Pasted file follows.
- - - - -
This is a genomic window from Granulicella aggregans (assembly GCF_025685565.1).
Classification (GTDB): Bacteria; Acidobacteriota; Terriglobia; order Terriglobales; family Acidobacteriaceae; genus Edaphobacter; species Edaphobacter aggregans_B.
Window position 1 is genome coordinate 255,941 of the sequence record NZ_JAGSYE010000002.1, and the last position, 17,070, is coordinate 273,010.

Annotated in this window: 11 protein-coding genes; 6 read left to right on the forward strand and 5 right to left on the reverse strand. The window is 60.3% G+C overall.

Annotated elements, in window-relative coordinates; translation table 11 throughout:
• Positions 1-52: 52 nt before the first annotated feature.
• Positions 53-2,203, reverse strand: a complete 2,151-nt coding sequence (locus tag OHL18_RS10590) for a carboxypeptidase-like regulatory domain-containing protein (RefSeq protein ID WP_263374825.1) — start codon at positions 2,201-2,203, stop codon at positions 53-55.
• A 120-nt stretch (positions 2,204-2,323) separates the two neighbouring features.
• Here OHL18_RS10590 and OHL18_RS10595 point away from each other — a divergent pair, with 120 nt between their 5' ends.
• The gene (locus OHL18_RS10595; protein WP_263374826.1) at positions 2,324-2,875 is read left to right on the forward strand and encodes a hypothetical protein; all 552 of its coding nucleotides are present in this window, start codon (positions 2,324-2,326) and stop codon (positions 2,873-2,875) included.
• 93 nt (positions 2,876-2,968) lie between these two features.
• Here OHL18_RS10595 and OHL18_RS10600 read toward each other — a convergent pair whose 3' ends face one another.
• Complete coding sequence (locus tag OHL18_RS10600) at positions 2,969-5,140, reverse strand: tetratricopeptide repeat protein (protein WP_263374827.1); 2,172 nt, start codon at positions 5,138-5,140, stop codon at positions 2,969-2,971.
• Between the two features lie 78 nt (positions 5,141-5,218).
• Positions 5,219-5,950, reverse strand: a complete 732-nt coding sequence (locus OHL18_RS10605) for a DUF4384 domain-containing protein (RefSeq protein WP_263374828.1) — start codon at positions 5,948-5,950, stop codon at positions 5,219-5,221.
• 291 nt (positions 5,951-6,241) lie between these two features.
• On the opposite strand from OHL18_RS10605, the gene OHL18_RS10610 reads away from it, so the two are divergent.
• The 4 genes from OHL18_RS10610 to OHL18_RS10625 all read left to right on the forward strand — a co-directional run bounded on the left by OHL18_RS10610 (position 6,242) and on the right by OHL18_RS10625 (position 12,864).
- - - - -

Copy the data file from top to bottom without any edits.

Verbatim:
This is a genomic window from Granulicella aggregans (assembly GCF_025685565.1).
Classification (GTDB): Bacteria; Acidobacteriota; Terriglobia; order Terriglobales; family Acidobacteriaceae; genus Edaphobacter; species Edaphobacter aggregans_B.
Window position 1 is genome coordinate 255,941 of the sequence record NZ_JAGSYE010000002.1, and the last position, 17,070, is coordinate 273,010.

Annotated in this window: 11 protein-coding genes; 6 read left to right on the forward strand and 5 right to left on the reverse strand. The window is 60.3% G+C overall.

Annotated elements, in window-relative coordinates; translation table 11 throughout:
• Positions 1-52: 52 nt before the first annotated feature.
• Positions 53-2,203, reverse strand: a complete 2,151-nt coding sequence (locus tag OHL18_RS10590) for a carboxypeptidase-like regulatory domain-containing protein (RefSeq protein ID WP_263374825.1) — start codon at positions 2,201-2,203, stop codon at positions 53-55.
• A 120-nt stretch (positions 2,204-2,323) separates the two neighbouring features.
• Here OHL18_RS10590 and OHL18_RS10595 point away from each other — a divergent pair, with 120 nt between their 5' ends.
• The gene (locus OHL18_RS10595; protein WP_263374826.1) at positions 2,324-2,875 is read left to right on the forward strand and encodes a hypothetical protein; all 552 of its coding nucleotides are present in this window, start codon (positions 2,324-2,326) and stop codon (positions 2,873-2,875) included.
• 93 nt (positions 2,876-2,968) lie between these two features.
• Here OHL18_RS10595 and OHL18_RS10600 read toward each other — a convergent pair whose 3' ends face one another.
• Complete coding sequence (locus tag OHL18_RS10600) at positions 2,969-5,140, reverse strand: tetratricopeptide repeat protein (protein WP_263374827.1); 2,172 nt, start codon at positions 5,138-5,140, stop codon at positions 2,969-2,971.
• Between the two features lie 78 nt (positions 5,141-5,218).
• Positions 5,219-5,950, reverse strand: a complete 732-nt coding sequence (locus OHL18_RS10605) for a DUF4384 domain-containing protein (RefSeq protein WP_263374828.1) — start codon at positions 5,948-5,950, stop codon at positions 5,219-5,221.
• 291 nt (positions 5,951-6,241) lie between these two features.
• On the opposite strand from OHL18_RS10605, the gene OHL18_RS10610 reads away from it, so the two are divergent.
• The 4 genes from OHL18_RS10610 to OHL18_RS10625 all read left to right on the forward strand — a co-directional run bounded on the left by OHL18_RS10610 (position 6,242) and on the right by OHL18_RS10625 (position 12,864).